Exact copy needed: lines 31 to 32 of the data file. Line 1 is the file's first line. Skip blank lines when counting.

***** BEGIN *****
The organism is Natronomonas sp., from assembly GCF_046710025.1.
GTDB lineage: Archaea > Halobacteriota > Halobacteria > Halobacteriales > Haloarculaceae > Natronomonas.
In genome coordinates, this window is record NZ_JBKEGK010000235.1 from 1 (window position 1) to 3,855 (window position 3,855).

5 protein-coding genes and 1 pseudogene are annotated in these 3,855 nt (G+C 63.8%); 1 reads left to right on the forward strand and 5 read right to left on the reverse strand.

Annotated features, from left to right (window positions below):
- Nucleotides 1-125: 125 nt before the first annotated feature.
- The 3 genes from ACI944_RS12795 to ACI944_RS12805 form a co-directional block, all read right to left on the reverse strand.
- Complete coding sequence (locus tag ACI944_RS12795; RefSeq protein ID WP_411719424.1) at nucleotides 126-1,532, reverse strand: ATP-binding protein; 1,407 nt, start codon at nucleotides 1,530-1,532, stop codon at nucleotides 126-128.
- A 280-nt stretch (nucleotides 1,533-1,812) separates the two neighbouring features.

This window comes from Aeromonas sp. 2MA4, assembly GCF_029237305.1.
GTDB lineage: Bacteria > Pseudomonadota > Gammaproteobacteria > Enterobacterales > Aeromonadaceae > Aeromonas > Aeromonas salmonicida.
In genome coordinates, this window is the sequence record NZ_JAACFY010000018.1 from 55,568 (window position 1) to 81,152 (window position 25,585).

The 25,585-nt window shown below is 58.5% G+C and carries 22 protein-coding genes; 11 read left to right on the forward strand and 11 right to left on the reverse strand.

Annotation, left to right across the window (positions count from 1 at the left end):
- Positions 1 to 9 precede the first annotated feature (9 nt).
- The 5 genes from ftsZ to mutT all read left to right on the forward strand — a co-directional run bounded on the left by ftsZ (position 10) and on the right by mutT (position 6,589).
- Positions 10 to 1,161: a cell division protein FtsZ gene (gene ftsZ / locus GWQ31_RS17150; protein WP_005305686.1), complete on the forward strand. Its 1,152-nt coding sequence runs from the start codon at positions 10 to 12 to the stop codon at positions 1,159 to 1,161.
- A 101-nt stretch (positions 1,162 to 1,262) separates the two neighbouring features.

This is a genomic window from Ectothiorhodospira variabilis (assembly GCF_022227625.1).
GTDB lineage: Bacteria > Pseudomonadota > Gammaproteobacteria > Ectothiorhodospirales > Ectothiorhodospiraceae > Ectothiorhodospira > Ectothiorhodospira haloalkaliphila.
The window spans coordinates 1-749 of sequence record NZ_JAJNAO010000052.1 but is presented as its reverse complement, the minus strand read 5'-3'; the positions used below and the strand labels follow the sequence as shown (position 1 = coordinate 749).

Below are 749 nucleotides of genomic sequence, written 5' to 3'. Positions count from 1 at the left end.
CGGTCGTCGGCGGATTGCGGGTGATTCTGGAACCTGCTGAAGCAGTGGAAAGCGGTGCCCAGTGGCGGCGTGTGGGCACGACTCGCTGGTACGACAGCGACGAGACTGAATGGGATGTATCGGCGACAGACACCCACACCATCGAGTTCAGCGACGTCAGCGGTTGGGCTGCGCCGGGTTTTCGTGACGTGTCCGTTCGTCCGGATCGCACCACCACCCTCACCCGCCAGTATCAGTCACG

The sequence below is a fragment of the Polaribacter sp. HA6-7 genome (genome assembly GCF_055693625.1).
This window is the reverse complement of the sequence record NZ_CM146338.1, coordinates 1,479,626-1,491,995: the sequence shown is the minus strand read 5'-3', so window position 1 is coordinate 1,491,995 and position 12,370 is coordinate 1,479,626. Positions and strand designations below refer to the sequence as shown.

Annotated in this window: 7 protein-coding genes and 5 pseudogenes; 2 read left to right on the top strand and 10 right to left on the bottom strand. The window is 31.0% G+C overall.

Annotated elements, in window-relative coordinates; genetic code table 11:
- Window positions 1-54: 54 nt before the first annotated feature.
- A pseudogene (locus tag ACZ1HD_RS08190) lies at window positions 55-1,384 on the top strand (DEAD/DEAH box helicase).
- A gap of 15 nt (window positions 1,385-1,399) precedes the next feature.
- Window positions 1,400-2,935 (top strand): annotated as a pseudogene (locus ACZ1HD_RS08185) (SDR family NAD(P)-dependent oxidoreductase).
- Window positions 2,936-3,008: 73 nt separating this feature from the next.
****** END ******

- Window positions 1,400-2,935 (top strand): annotated as a pseudogene (locus ACZ1HD_RS08185) (SDR family NAD(P)-dependent oxidoreductase).
- Window positions 2,936-3,008: 73 nt separating this feature from the next.